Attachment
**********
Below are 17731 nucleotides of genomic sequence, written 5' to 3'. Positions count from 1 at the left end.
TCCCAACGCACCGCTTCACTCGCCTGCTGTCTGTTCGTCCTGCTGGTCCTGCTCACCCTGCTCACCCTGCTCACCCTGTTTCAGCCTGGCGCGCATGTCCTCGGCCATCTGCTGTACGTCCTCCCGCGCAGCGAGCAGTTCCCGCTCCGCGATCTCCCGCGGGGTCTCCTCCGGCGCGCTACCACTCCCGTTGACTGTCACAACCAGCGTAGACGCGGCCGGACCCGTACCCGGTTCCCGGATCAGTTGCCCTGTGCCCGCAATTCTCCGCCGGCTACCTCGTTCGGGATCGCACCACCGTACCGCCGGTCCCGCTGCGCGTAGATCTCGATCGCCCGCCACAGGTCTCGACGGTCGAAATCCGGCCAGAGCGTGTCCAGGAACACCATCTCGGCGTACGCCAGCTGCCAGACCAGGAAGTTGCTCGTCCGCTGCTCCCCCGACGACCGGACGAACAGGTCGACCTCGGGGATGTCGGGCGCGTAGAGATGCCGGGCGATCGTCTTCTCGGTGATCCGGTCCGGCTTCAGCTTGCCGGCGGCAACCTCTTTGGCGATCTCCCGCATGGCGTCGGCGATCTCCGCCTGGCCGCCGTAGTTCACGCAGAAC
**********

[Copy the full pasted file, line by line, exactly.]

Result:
Below are 17731 nucleotides of genomic sequence, written 5' to 3'. Positions count from 1 at the left end.
TCCCAACGCACCGCTTCACTCGCCTGCTGTCTGTTCGTCCTGCTGGTCCTGCTCACCCTGCTCACCCTGCTCACCCTGTTTCAGCCTGGCGCGCATGTCCTCGGCCATCTGCTGTACGTCCTCCCGCGCAGCGAGCAGTTCCCGCTCCGCGATCTCCCGCGGGGTCTCCTCCGGCGCGCTACCACTCCCGTTGACTGTCACAACCAGCGTAGACGCGGCCGGACCCGTACCCGGTTCCCGGATCAGTTGCCCTGTGCCCGCAATTCTCCGCCGGCTACCTCGTTCGGGATCGCACCACCGTACCGCCGGTCCCGCTGCGCGTAGATCTCGATCGCCCGCCACAGGTCTCGACGGTCGAAATCCGGCCAGAGCGTGTCCAGGAACACCATCTCGGCGTACGCCAGCTGCCAGACCAGGAAGTTGCTCGTCCGCTGCTCCCCCGACGACCGGACGAACAGGTCGACCTCGGGGATGTCGGGCGCGTAGAGATGCCGGGCGATCGTCTTCTCGGTGATCCGGTCCGGCTTCAGCTTGCCGGCGGCAACCTCTTTGGCGATCTCCCGCATGGCGTCGGCGATCTCCGCCTGGCCGCCGTAGTTCACGCAGAAC